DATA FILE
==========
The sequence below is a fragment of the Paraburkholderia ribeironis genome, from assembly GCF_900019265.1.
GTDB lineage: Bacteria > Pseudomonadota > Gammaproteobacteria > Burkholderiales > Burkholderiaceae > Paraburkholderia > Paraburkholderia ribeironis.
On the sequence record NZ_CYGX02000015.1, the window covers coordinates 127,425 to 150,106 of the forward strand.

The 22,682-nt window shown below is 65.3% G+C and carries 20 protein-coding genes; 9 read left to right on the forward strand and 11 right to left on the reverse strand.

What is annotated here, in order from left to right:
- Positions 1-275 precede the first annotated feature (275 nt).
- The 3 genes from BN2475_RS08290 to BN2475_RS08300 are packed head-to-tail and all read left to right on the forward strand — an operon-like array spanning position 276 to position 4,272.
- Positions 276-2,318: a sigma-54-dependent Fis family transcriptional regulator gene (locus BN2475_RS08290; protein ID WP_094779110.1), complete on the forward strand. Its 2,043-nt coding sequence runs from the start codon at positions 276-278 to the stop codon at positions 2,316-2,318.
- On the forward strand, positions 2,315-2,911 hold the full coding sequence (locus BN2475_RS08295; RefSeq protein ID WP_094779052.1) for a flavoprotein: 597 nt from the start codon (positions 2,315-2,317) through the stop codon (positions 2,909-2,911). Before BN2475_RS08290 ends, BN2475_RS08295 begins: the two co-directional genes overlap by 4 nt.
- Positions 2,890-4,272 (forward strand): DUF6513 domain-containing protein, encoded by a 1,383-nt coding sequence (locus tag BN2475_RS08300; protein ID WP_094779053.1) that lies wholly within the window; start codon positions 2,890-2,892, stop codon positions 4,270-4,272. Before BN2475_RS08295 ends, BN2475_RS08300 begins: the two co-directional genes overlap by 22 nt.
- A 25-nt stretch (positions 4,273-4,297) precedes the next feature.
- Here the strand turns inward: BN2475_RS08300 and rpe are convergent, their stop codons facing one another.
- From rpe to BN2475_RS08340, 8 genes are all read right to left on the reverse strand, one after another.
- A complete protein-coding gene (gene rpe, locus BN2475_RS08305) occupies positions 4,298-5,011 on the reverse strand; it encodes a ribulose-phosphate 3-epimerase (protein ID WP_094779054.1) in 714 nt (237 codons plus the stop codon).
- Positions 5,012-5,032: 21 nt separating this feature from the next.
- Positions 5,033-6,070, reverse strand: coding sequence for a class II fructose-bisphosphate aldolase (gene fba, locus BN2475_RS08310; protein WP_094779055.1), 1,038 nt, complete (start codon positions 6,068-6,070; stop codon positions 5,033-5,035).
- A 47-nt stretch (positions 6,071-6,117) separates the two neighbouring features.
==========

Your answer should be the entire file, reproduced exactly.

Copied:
The sequence below is a fragment of the Paraburkholderia ribeironis genome, from assembly GCF_900019265.1.
GTDB lineage: Bacteria > Pseudomonadota > Gammaproteobacteria > Burkholderiales > Burkholderiaceae > Paraburkholderia > Paraburkholderia ribeironis.
On the sequence record NZ_CYGX02000015.1, the window covers coordinates 127,425 to 150,106 of the forward strand.

The 22,682-nt window shown below is 65.3% G+C and carries 20 protein-coding genes; 9 read left to right on the forward strand and 11 right to left on the reverse strand.

What is annotated here, in order from left to right:
- Positions 1-275 precede the first annotated feature (275 nt).
- The 3 genes from BN2475_RS08290 to BN2475_RS08300 are packed head-to-tail and all read left to right on the forward strand — an operon-like array spanning position 276 to position 4,272.
- Positions 276-2,318: a sigma-54-dependent Fis family transcriptional regulator gene (locus BN2475_RS08290; protein ID WP_094779110.1), complete on the forward strand. Its 2,043-nt coding sequence runs from the start codon at positions 276-278 to the stop codon at positions 2,316-2,318.
- On the forward strand, positions 2,315-2,911 hold the full coding sequence (locus BN2475_RS08295; RefSeq protein ID WP_094779052.1) for a flavoprotein: 597 nt from the start codon (positions 2,315-2,317) through the stop codon (positions 2,909-2,911). Before BN2475_RS08290 ends, BN2475_RS08295 begins: the two co-directional genes overlap by 4 nt.
- Positions 2,890-4,272 (forward strand): DUF6513 domain-containing protein, encoded by a 1,383-nt coding sequence (locus tag BN2475_RS08300; protein ID WP_094779053.1) that lies wholly within the window; start codon positions 2,890-2,892, stop codon positions 4,270-4,272. Before BN2475_RS08295 ends, BN2475_RS08300 begins: the two co-directional genes overlap by 22 nt.
- A 25-nt stretch (positions 4,273-4,297) precedes the next feature.
- Here the strand turns inward: BN2475_RS08300 and rpe are convergent, their stop codons facing one another.
- From rpe to BN2475_RS08340, 8 genes are all read right to left on the reverse strand, one after another.
- A complete protein-coding gene (gene rpe, locus BN2475_RS08305) occupies positions 4,298-5,011 on the reverse strand; it encodes a ribulose-phosphate 3-epimerase (protein ID WP_094779054.1) in 714 nt (237 codons plus the stop codon).
- Positions 5,012-5,032: 21 nt separating this feature from the next.
- Positions 5,033-6,070, reverse strand: coding sequence for a class II fructose-bisphosphate aldolase (gene fba, locus BN2475_RS08310; protein WP_094779055.1), 1,038 nt, complete (start codon positions 6,068-6,070; stop codon positions 5,033-5,035).
- A 47-nt stretch (positions 6,071-6,117) separates the two neighbouring features.